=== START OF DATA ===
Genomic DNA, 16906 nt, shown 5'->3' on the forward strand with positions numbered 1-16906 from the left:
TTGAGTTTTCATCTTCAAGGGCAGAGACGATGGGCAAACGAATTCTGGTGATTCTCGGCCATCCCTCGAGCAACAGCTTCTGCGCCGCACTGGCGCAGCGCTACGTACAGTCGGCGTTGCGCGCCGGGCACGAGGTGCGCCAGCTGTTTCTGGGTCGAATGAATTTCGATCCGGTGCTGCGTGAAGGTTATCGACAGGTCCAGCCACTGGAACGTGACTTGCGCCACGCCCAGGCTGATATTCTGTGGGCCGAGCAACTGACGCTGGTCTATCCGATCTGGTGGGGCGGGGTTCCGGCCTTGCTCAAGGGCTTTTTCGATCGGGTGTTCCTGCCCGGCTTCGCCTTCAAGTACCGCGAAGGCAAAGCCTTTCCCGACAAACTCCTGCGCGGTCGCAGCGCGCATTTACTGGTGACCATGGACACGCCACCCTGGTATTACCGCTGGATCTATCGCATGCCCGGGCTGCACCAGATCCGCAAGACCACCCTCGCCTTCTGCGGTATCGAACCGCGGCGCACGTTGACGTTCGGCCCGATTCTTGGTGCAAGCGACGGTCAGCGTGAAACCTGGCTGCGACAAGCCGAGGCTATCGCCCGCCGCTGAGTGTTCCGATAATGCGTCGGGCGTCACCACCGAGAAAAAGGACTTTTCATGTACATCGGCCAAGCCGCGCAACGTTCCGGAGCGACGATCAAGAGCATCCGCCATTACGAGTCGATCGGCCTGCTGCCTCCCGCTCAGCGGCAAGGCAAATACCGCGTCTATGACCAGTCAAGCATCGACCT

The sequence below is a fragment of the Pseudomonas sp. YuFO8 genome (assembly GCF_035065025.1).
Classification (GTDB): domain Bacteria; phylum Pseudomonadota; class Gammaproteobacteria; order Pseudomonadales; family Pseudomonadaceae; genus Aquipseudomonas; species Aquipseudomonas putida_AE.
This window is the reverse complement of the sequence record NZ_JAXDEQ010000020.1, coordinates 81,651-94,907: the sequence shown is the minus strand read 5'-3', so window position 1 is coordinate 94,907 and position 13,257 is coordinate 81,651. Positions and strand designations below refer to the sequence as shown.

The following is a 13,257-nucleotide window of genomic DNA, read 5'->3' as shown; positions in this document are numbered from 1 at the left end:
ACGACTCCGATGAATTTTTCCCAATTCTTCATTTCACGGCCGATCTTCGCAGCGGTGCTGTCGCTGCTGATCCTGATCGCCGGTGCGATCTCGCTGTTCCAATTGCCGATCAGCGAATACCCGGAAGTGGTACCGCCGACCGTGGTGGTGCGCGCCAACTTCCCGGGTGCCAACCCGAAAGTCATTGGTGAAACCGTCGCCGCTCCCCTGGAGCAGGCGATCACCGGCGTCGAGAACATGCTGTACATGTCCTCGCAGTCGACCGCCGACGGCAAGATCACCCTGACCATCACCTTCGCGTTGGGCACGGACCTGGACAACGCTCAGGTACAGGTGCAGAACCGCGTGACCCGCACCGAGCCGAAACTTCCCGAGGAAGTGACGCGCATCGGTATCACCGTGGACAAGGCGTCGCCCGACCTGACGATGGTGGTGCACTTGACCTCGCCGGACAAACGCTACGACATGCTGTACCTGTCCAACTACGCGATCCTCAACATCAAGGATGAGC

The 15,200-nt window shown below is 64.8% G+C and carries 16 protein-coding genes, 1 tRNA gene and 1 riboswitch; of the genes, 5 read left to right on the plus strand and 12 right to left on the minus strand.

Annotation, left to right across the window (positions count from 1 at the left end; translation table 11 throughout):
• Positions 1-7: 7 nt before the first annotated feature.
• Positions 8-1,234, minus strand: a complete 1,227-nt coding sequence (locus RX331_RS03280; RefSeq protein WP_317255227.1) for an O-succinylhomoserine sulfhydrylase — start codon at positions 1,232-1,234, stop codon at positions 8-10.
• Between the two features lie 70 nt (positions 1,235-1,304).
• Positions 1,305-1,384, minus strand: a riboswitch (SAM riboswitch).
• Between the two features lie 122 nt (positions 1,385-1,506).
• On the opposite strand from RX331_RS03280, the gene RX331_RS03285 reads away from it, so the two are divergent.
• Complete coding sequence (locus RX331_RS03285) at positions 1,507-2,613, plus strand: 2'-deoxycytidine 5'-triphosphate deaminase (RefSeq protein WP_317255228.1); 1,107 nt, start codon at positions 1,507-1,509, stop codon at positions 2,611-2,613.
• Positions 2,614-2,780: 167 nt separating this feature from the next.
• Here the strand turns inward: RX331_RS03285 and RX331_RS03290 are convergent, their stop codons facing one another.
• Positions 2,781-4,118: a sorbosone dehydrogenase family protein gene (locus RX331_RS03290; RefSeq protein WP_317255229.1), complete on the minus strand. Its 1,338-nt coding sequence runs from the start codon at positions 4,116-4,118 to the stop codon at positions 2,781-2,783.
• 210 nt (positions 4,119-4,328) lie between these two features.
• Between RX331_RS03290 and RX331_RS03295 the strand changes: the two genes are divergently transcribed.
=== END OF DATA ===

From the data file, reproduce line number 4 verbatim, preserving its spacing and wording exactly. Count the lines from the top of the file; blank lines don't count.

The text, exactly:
Classification (GTDB): domain Bacteria; phylum Pseudomonadota; class Gammaproteobacteria; order Pseudomonadales; family Pseudomonadaceae; genus Aquipseudomonas; species Aquipseudomonas putida_AE.